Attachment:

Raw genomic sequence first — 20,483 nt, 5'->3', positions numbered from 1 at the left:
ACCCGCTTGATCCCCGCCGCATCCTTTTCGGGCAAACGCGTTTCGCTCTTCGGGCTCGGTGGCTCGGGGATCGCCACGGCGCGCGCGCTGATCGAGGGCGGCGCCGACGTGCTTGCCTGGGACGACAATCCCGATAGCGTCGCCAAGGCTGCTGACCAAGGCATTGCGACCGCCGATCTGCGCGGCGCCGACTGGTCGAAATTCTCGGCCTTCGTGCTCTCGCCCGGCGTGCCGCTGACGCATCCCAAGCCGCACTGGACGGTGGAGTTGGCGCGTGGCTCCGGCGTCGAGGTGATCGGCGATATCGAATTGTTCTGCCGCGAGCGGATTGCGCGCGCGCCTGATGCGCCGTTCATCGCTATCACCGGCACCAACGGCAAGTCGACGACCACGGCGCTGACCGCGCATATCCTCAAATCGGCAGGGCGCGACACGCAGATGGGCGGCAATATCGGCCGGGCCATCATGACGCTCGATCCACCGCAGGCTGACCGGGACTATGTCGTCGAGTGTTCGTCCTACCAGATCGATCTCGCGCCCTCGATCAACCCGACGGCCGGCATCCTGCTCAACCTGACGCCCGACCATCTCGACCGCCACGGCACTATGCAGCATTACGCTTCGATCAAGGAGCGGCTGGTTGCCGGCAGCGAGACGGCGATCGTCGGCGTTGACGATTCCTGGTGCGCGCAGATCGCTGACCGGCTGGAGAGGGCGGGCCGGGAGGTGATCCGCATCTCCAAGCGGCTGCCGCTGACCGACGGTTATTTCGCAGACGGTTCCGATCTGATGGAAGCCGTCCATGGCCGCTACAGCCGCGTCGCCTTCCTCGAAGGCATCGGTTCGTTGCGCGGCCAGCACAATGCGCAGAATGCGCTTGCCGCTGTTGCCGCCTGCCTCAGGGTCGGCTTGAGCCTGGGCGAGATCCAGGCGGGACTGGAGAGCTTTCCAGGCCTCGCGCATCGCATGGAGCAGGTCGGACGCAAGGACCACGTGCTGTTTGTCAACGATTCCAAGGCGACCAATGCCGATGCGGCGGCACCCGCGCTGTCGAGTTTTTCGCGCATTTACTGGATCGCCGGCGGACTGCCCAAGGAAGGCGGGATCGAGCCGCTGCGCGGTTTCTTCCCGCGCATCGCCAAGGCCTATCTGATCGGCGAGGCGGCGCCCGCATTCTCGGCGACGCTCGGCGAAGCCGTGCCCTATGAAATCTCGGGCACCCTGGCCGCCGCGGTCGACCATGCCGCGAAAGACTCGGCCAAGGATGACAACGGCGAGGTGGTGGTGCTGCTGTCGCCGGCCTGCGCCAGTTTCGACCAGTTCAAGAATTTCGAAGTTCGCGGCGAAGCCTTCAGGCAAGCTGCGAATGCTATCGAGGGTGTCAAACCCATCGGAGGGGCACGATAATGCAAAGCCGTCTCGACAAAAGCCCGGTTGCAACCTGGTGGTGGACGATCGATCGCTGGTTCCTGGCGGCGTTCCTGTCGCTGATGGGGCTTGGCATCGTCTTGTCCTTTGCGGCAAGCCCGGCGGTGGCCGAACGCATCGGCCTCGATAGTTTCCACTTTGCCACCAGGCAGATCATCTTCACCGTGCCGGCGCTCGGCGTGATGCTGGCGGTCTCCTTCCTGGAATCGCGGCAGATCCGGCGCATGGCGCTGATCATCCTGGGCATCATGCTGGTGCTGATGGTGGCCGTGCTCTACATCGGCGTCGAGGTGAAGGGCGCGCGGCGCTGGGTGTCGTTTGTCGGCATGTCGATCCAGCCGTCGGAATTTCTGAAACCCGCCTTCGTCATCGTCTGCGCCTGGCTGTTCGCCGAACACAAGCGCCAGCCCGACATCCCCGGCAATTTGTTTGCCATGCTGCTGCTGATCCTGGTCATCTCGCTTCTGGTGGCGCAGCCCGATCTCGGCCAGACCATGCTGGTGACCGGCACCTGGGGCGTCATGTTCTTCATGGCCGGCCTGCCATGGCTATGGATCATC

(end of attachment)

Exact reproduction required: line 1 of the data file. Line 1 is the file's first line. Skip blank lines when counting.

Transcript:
Raw genomic sequence first — 20,483 nt, 5'->3', positions numbered from 1 at the left: